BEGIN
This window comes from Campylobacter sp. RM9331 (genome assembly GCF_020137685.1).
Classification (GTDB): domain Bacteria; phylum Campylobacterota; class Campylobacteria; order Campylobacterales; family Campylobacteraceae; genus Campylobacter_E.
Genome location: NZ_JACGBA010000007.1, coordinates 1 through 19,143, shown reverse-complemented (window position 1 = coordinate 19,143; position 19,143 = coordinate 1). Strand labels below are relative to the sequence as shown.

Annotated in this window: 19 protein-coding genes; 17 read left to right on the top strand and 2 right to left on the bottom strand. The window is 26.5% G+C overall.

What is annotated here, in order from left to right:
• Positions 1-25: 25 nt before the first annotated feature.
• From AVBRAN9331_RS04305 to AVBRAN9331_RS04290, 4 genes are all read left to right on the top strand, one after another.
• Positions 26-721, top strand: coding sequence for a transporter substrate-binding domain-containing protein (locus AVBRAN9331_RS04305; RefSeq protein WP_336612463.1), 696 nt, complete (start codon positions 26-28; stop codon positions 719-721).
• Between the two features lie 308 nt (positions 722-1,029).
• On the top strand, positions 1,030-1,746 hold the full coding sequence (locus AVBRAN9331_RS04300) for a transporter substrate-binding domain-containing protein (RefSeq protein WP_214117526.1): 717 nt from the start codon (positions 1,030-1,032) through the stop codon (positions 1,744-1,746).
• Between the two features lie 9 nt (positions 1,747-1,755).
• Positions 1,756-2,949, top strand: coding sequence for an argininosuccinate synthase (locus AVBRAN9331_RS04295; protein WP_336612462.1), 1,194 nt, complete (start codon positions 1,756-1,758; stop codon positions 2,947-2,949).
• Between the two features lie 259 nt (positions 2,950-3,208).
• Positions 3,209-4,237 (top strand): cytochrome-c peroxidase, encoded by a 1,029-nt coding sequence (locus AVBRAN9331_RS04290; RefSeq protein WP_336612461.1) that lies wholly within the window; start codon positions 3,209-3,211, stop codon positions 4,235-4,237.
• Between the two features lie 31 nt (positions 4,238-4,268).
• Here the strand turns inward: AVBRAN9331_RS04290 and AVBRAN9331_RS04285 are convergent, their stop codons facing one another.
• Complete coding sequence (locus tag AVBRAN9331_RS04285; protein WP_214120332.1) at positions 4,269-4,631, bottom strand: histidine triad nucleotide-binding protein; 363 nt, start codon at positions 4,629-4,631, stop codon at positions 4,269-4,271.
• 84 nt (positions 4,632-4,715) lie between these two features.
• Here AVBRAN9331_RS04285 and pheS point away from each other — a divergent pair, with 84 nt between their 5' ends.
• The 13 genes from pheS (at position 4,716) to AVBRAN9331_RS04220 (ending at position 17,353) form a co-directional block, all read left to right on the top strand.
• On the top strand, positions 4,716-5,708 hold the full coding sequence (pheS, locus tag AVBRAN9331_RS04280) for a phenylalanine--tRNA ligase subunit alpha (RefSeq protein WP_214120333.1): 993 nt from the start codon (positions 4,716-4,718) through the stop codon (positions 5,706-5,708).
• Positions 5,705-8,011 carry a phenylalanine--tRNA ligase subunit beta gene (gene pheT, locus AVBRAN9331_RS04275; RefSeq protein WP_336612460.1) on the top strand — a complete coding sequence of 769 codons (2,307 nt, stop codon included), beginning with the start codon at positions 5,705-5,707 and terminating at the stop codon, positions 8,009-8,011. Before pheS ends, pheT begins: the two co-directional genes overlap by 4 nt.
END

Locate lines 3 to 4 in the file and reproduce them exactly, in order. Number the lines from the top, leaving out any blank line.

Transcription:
Genome location: NZ_JACGBA010000007.1, coordinates 1 through 19,143, shown reverse-complemented (window position 1 = coordinate 19,143; position 19,143 = coordinate 1). Strand labels below are relative to the sequence as shown.

Annotated in this window: 19 protein-coding genes; 17 read left to right on the top strand and 2 right to left on the bottom strand. The window is 26.5% G+C overall.